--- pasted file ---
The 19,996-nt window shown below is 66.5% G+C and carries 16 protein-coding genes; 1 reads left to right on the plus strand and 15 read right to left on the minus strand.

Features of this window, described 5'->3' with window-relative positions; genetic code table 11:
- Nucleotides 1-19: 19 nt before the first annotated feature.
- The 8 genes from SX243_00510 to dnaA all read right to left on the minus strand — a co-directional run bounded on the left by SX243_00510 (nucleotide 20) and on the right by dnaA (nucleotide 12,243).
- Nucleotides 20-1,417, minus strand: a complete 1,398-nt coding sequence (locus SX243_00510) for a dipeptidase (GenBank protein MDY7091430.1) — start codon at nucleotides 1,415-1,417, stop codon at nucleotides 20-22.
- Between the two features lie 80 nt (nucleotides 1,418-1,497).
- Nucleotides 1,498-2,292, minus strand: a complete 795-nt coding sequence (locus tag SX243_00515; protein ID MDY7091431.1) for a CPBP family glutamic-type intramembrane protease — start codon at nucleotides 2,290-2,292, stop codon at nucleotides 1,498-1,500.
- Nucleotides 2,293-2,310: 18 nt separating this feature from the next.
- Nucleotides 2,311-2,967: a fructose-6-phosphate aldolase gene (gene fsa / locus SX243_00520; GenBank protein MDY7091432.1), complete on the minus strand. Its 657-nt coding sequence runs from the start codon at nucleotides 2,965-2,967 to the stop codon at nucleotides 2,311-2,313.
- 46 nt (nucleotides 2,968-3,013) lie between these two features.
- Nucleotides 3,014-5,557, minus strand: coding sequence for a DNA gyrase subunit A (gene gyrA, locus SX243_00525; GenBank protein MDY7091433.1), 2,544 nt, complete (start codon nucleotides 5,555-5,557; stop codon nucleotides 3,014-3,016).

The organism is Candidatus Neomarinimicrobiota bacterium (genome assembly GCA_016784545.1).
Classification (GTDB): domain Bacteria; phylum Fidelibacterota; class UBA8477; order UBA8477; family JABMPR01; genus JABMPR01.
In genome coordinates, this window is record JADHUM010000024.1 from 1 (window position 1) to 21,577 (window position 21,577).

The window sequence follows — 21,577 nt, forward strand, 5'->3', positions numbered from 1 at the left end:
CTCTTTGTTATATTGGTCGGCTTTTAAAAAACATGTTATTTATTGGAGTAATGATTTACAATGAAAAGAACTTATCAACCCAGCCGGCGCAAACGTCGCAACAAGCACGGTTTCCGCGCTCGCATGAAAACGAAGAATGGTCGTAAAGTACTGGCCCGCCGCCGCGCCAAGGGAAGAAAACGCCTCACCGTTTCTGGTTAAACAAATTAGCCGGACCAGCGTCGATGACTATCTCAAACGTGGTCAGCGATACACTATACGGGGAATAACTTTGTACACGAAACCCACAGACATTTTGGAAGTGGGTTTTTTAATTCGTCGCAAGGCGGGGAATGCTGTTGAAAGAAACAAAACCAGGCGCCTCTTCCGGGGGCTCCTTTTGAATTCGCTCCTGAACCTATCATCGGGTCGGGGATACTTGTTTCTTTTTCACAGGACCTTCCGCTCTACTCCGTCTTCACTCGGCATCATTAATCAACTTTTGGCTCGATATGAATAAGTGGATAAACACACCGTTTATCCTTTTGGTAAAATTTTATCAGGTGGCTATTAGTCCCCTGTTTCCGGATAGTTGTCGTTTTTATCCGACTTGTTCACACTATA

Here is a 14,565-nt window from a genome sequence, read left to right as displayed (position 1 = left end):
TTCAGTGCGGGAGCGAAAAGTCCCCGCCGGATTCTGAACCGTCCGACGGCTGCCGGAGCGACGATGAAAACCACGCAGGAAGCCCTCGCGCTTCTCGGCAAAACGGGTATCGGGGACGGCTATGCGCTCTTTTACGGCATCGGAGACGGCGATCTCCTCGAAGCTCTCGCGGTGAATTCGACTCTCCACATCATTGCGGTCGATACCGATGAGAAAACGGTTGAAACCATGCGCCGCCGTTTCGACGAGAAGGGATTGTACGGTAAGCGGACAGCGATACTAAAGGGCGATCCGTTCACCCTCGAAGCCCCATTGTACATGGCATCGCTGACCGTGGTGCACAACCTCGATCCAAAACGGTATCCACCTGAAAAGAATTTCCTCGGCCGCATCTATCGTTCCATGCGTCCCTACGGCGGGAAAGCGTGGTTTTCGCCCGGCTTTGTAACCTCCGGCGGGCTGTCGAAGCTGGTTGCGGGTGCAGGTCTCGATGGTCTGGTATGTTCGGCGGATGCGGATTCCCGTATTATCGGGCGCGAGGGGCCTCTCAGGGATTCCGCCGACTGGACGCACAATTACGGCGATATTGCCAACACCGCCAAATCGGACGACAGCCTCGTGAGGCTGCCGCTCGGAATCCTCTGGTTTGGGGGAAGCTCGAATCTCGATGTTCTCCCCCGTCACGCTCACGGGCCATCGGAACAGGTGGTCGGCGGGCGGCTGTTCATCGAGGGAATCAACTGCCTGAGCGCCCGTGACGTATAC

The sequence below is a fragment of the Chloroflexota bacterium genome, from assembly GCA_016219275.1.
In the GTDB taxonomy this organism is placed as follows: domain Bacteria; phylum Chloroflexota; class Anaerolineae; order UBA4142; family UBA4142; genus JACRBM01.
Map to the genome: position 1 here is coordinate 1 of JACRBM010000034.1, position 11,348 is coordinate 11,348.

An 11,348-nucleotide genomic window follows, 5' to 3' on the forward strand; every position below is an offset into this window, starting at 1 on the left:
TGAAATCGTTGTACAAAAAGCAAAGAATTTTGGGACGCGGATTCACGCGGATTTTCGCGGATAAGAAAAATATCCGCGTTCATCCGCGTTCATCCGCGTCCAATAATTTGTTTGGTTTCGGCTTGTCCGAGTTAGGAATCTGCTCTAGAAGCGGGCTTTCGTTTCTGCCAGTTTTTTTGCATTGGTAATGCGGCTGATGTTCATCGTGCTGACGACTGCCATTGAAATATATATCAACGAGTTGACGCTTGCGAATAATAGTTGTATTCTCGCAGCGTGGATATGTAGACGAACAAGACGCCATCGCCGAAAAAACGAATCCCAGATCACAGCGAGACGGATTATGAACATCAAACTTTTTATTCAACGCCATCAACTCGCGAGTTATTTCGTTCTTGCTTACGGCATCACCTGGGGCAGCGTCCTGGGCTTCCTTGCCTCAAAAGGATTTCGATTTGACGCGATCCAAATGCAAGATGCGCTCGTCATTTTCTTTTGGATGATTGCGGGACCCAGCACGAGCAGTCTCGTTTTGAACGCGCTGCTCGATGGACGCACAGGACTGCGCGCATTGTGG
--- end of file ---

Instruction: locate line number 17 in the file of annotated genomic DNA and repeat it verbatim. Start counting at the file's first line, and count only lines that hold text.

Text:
Here is a 14,565-nt window from a genome sequence, read left to right as displayed (position 1 = left end):